CRTC may feel pressure on plans
The Vancouver Sun
T-Mobile, the third-largest wireless carrier in the United States, is abolishing data caps to offer consumers one plan with unlimited data, talk and text, a self-proclaimed “industry-shaking move” that has Canadian wireless advocates looking longingly south of the border.
T-Mobile customers will pay US$70 per month — roughly $90 in Canadian funds — for unlimited everything for the first line, $50 for the second and $20 for up to eight additional lines as of Sept. 6, the company announced Thursday. Caveats on usage kick in when a customer uses more than 26 GB of data or streams high-definition video.
Meanwhile in Canada, customers get only about two GB of data for the same price as T-Mobile’s new plan if they bring their own phones and use Rogers, Bell or Telus. (This excludes residents of Quebec, Saskatchewan and Manitoba, where prices are significantly lower.) Major providers charge consumers about five cents per megabyte (up to a maximum of $50 per month) for going over their allotted data usage. None of the Big Three wireless providers offers unlimited data plans. Manitoba Telecom Services, which Bell will acquire for $3.9 billion pending federal approval, is the only provider in the country to offer unlimited data plans, starting at $86.50 per month.
The U.S. has a vastly larger market and fierce competition among its four major providers. But Internet advocacy groups, such as Vancouver-based OpenMedia, are hopeful unlimited data plans could make their way to Canada if regulators react to mounting pressure from fed-up consumers.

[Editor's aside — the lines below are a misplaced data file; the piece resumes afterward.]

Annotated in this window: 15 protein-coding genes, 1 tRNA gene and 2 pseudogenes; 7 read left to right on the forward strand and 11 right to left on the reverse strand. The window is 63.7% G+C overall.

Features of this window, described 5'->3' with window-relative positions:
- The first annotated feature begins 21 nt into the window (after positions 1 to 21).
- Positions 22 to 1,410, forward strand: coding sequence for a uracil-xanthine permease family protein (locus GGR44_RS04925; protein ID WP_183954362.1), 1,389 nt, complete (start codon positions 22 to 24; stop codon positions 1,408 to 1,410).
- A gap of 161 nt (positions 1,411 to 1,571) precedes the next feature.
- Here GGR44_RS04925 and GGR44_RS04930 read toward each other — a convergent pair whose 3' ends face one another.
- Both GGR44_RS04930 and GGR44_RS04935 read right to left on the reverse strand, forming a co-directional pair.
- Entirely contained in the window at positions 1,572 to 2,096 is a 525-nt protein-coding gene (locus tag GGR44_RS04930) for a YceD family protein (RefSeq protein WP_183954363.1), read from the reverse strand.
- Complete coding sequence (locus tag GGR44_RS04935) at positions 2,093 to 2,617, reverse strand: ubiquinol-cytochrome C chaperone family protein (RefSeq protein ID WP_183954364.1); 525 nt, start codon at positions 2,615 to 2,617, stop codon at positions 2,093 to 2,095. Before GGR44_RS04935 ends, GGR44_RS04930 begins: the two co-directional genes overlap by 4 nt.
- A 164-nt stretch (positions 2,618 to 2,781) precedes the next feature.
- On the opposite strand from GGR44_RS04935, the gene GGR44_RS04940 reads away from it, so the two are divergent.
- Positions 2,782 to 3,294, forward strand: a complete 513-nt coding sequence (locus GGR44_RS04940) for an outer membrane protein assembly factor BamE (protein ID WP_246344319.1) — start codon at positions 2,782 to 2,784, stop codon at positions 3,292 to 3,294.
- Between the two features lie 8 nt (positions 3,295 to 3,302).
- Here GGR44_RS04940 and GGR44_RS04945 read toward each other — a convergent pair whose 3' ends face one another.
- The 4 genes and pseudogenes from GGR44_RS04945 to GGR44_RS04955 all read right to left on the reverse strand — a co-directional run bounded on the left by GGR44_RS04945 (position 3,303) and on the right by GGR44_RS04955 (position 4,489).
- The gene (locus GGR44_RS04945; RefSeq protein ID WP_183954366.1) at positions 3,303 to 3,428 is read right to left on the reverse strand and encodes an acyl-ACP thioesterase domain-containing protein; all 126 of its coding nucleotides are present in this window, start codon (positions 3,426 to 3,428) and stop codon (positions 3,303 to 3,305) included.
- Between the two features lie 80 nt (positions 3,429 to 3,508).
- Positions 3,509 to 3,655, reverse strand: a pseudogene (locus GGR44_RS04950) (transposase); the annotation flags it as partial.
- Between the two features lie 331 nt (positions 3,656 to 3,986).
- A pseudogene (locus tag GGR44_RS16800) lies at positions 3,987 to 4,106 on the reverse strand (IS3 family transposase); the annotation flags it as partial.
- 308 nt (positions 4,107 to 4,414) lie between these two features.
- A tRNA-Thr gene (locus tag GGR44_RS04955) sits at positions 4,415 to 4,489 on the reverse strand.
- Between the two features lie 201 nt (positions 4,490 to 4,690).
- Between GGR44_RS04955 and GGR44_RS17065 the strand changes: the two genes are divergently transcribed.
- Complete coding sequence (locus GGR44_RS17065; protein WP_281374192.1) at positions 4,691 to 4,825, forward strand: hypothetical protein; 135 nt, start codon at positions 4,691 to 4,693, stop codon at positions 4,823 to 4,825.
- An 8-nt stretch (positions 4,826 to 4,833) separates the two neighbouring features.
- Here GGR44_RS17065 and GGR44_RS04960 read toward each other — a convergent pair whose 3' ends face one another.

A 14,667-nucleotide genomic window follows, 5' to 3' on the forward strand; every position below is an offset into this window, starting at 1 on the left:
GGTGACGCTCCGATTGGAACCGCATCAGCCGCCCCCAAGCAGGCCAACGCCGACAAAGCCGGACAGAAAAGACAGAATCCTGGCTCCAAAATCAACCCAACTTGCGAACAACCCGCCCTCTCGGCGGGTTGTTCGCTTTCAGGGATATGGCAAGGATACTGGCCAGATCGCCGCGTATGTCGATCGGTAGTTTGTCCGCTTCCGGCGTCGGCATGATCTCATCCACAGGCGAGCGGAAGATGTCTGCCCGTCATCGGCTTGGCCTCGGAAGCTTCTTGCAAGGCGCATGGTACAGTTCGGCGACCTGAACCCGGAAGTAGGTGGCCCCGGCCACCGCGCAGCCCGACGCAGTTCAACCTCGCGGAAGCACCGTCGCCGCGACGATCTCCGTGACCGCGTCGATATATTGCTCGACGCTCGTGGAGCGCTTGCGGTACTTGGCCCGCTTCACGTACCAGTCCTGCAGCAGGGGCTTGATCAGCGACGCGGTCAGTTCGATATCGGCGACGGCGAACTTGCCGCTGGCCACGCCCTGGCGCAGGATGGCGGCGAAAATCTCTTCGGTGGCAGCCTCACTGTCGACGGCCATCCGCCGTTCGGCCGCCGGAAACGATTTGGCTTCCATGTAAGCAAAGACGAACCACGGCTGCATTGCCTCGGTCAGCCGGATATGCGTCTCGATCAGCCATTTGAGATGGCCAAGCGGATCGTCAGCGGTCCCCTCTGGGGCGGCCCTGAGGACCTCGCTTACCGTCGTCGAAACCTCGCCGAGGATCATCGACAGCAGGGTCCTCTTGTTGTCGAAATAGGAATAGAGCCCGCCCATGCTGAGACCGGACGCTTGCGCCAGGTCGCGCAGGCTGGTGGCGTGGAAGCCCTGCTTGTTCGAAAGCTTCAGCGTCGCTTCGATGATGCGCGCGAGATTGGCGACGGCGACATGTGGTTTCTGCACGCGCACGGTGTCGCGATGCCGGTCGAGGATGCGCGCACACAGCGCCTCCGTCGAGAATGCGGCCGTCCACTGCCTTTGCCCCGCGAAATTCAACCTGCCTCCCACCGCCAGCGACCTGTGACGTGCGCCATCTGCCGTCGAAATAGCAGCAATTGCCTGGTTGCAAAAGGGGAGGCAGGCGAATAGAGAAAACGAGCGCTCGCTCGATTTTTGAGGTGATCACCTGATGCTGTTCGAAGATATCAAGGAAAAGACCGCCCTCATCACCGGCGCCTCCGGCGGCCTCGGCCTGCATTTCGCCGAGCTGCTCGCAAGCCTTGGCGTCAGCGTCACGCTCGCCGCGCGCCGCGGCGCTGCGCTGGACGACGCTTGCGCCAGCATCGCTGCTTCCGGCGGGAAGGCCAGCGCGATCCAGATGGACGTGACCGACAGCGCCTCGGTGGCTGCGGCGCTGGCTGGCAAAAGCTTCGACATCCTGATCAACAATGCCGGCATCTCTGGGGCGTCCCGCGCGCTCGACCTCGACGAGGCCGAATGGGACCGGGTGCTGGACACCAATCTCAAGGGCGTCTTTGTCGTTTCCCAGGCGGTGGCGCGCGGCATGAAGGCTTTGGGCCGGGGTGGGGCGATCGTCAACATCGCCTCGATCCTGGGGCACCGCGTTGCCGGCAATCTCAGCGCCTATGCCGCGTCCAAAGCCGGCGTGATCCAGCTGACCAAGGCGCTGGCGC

“If they can do it down there, then we can surely do this up here,” said OpenMedia spokesman David Christopher. “I do think it will take the CRTC to step in … I don’t think the big telecoms out of the goodness of their heart are going to reveal unlimited data plans.”
OpenMedia will push for an end to data caps at the Canadian Radio-television and Telecommunications Commission’ s fall public hearing on zero-rating and differential pricing, the practice of exempting certain usage from data caps. The tactic is picking up steam in Canada, with flanker brands such as Fido and Quebec’s regional carrier Vidéotron offering free music streaming with certain plans. Critics of differential pricing say the practice favours certain content when all data should be treated equally. Proponents call it a consumer perk that bolsters competition and argue a ban on data caps amounts to retail price regulation, which the CRTC does not do.
Ironically, T-Mobile has run afoul of open-Internet advocates in the past for zero-rating video and the Pokemon GO app. Even its new plan is getting flack for slowing down speeds from 4G LTE to 2G, known as throttling, when customers exceed 26 GB or tether their phones. (Nor do net neutrality fans like the fact that it’s a price jump for customers on the low end of service.) But former critics are praising T-Mobile for the move to a single unlimited plan. It indicates consumers don’t like sifting through complicated schemes to find a plan that suits them, Christopher said. Canadians have a wealth of choice when it comes to data plans. There are more than 100 different data options available for bring-your-own-phone plans with unlimited talk and text across all national brands. The glut of options swells when customers decide to purchase a phone at a variety of subsidized rates.
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